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Sports and Assumption of Risk

Guys Playing Football Sports and athletic activities can be dangerous to both players and spectators. Players risk being tackled, tripping while running, being hit with a ball or puck, or being fouled by another player. Spectators run the risk of players running into them, and of being hit by stray balls. In California, when you play sports, you assume the risk of harm. This means that if you are injured in the normal course of the activity, you cannot sue the person, company, or player responsible.

Assumption of Risk

Assumption of risk is a defense to negligence in athletic activity. To establish a personal injury claim for a sports injury, the injured person must show that:

  • The defendant’s injury-producing conduct was intentional and was entirely outside the normal range of activity involved in the sport or other activity;
  • The injured person was harmed; and
  • The defendant’s conduct was a substantial factor in causing the harm.

For competitive sports and similar activities, the doctrine of primary assumption of risk applies. This means that the defendant has no duty to protect the plaintiff from risk, and if the doctrine applies, recovery is completely barred.

The reason for the existence of the doctrine of assumption of risk is that if the doctrine did not exist, sports activities, as we know them, would likely cease to exist. People would avoid participation in athletic activities if every time a player injured someone, even unintentionally, he or she had to worry about being sued.


A defendant’s conduct is entirely outside the range of ordinary activity if the conduct can be prohibited without:

  • Discouraging vigorous participation in the activity; or
  • Fundamentally changing the nature of the sport.

Merely breaking a rule of the game is not enough for the doctrine to not apply. Players who break the rules are punished in the game, rather than legally.

Additionally, the conduct must be intentional. Careless or negligent conduct is not sufficient. But if the conduct is recklessly outside the range of normal conduct, assumption of the risk will not apply. Players and participants do not have a duty to protect others from the dangers inherent in the game, but they may not increase the likelihood of harm.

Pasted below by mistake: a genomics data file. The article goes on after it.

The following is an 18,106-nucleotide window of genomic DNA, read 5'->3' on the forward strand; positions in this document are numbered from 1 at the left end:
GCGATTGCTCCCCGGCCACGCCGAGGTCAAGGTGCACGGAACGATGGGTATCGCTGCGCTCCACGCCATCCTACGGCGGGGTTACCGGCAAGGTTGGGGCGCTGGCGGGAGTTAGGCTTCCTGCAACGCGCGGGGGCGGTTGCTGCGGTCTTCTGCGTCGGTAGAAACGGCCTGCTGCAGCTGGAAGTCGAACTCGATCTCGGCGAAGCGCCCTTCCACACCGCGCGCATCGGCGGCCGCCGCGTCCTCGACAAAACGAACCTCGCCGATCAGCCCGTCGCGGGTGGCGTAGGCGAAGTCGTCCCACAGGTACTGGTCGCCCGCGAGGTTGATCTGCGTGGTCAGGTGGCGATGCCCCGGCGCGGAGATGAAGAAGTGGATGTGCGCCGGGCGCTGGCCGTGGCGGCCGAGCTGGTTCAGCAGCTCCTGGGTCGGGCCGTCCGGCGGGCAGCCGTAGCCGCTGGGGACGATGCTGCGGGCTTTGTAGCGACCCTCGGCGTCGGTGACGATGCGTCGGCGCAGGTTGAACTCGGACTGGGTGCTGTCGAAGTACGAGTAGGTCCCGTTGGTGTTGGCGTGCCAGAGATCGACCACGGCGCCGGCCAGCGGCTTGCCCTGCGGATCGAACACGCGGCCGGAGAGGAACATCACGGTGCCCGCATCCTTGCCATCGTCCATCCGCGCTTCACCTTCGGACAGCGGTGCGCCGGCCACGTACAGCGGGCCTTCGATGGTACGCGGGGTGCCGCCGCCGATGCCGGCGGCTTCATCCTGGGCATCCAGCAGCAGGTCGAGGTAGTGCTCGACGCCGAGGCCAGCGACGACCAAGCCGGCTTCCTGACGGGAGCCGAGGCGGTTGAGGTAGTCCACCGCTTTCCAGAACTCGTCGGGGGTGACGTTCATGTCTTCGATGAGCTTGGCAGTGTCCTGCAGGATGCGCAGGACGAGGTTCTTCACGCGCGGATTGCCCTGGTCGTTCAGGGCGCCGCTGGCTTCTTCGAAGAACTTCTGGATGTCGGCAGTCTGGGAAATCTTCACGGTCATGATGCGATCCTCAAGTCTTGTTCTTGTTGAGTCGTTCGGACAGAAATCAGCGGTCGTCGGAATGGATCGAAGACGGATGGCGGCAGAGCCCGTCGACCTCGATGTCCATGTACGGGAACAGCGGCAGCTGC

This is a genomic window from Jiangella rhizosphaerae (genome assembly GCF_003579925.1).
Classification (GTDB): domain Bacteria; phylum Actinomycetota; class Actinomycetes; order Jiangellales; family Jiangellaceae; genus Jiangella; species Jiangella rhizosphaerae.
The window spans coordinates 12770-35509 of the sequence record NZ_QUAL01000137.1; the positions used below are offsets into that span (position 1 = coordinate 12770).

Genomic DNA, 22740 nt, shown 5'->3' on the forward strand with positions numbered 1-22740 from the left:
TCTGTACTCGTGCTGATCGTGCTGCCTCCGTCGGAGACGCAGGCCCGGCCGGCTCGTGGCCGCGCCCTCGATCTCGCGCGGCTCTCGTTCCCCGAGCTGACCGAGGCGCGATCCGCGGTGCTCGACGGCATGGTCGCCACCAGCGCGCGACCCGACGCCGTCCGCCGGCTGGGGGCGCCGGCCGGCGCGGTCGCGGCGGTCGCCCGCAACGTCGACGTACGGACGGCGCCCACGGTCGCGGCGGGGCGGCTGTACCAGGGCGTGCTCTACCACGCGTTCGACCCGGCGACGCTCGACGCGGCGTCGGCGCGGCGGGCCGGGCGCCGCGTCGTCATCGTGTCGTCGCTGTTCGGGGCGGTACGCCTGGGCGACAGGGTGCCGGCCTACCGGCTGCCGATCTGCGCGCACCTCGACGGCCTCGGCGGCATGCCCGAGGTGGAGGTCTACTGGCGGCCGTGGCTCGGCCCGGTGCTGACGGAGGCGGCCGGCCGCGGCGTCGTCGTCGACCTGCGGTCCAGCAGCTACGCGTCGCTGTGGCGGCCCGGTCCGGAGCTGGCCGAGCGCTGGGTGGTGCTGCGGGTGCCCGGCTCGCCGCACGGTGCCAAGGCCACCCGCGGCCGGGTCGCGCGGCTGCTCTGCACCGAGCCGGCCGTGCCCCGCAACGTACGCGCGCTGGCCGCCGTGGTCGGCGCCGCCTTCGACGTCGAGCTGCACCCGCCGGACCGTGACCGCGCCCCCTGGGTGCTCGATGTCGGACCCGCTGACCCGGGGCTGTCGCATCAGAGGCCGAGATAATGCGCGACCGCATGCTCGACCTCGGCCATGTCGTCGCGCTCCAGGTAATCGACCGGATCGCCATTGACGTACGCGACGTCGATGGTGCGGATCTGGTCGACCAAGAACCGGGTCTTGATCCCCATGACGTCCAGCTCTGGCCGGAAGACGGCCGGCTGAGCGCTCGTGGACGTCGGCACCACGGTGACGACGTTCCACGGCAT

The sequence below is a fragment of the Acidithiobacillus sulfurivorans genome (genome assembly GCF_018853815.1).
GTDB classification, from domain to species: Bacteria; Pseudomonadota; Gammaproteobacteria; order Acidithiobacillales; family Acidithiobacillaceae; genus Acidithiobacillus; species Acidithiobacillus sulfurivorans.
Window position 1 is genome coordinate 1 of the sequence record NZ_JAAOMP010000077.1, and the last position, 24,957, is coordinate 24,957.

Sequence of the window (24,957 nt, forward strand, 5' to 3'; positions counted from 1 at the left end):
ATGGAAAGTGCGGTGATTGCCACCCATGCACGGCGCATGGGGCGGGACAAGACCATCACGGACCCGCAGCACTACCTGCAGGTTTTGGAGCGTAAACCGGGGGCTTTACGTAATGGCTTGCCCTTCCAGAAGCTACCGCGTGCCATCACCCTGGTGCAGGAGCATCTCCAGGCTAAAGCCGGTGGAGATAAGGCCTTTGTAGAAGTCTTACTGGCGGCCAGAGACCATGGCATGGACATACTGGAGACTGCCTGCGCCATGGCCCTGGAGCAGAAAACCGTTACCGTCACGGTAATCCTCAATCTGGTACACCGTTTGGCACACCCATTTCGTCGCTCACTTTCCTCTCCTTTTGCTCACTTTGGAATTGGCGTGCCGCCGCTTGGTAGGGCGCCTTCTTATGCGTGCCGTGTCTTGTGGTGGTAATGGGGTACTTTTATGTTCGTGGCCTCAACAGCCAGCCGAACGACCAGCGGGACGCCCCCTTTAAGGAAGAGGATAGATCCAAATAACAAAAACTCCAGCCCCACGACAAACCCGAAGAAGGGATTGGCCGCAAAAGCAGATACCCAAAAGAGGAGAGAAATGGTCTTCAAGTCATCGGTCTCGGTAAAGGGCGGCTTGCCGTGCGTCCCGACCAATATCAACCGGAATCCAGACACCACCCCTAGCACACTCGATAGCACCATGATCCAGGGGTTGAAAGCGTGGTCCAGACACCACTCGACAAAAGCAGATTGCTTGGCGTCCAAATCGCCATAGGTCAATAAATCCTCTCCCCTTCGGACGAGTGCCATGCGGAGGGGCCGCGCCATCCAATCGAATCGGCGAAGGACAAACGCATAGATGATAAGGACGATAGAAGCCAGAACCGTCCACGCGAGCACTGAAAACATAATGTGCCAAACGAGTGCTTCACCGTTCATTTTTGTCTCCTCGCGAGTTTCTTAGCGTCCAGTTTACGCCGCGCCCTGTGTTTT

Sports and Other Activities

For purposes of assumption of risk, a sport is anything that is done for enjoyment, that requires physical exertion plus skill, and is a challenge involving a potential risk of injury. The sport does not have to be a competitive sport. Assumption of risk applies to noncompetitive but active sports, such as water skiing. But the activity must involve some sort of physical skill. Activities such as being a passenger in a boat are not enough.

The doctrine of assumption of risk is mainly used in sports, but it also applies to other inherently dangerous activities. For example, courts have held that assumption of risk applies to activities including training in physical defense methods, practicing judo moves in a class, and an aide being injured by a nursing home patient.

Injuries sustained during athletic activities can seriously affect your life, and it is important to speak to an experienced attorney to determine whether you can recover for those injuries. Please contact the skilled San Jose personal injury attorneys at Corsiglia, McMahon & Allard, L.L.P. for a free initial consultation.

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